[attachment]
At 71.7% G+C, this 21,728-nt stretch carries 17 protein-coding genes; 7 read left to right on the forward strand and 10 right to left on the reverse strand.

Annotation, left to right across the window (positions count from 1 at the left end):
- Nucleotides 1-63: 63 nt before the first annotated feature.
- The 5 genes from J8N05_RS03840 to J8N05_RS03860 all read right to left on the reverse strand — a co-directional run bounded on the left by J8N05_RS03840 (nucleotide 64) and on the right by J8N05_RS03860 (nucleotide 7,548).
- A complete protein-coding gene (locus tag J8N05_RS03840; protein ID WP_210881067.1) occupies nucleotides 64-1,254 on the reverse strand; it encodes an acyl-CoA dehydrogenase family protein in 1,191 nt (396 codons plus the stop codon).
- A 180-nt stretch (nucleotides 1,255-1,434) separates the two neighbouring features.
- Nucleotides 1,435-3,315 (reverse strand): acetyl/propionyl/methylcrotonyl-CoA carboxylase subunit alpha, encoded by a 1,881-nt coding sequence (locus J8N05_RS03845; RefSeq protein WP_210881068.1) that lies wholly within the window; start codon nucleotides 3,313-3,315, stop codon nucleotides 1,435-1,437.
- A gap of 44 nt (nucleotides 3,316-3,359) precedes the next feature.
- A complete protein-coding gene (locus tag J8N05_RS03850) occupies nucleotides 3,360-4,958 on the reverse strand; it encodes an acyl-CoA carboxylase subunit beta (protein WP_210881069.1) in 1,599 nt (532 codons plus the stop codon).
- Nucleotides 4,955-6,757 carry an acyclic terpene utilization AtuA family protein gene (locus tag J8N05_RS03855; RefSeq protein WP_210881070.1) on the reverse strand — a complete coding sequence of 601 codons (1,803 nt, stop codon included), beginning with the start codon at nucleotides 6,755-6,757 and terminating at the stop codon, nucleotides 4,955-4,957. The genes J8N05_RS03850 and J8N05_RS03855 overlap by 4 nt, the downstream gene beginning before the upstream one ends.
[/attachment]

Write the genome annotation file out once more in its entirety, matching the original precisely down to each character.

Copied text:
At 71.7% G+C, this 21,728-nt stretch carries 17 protein-coding genes; 7 read left to right on the forward strand and 10 right to left on the reverse strand.

Annotation, left to right across the window (positions count from 1 at the left end):
- Nucleotides 1-63: 63 nt before the first annotated feature.
- The 5 genes from J8N05_RS03840 to J8N05_RS03860 all read right to left on the reverse strand — a co-directional run bounded on the left by J8N05_RS03840 (nucleotide 64) and on the right by J8N05_RS03860 (nucleotide 7,548).
- A complete protein-coding gene (locus tag J8N05_RS03840; protein ID WP_210881067.1) occupies nucleotides 64-1,254 on the reverse strand; it encodes an acyl-CoA dehydrogenase family protein in 1,191 nt (396 codons plus the stop codon).
- A 180-nt stretch (nucleotides 1,255-1,434) separates the two neighbouring features.
- Nucleotides 1,435-3,315 (reverse strand): acetyl/propionyl/methylcrotonyl-CoA carboxylase subunit alpha, encoded by a 1,881-nt coding sequence (locus J8N05_RS03845; RefSeq protein WP_210881068.1) that lies wholly within the window; start codon nucleotides 3,313-3,315, stop codon nucleotides 1,435-1,437.
- A gap of 44 nt (nucleotides 3,316-3,359) precedes the next feature.
- A complete protein-coding gene (locus tag J8N05_RS03850) occupies nucleotides 3,360-4,958 on the reverse strand; it encodes an acyl-CoA carboxylase subunit beta (protein WP_210881069.1) in 1,599 nt (532 codons plus the stop codon).
- Nucleotides 4,955-6,757 carry an acyclic terpene utilization AtuA family protein gene (locus tag J8N05_RS03855; RefSeq protein WP_210881070.1) on the reverse strand — a complete coding sequence of 601 codons (1,803 nt, stop codon included), beginning with the start codon at nucleotides 6,755-6,757 and terminating at the stop codon, nucleotides 4,955-4,957. The genes J8N05_RS03850 and J8N05_RS03855 overlap by 4 nt, the downstream gene beginning before the upstream one ends.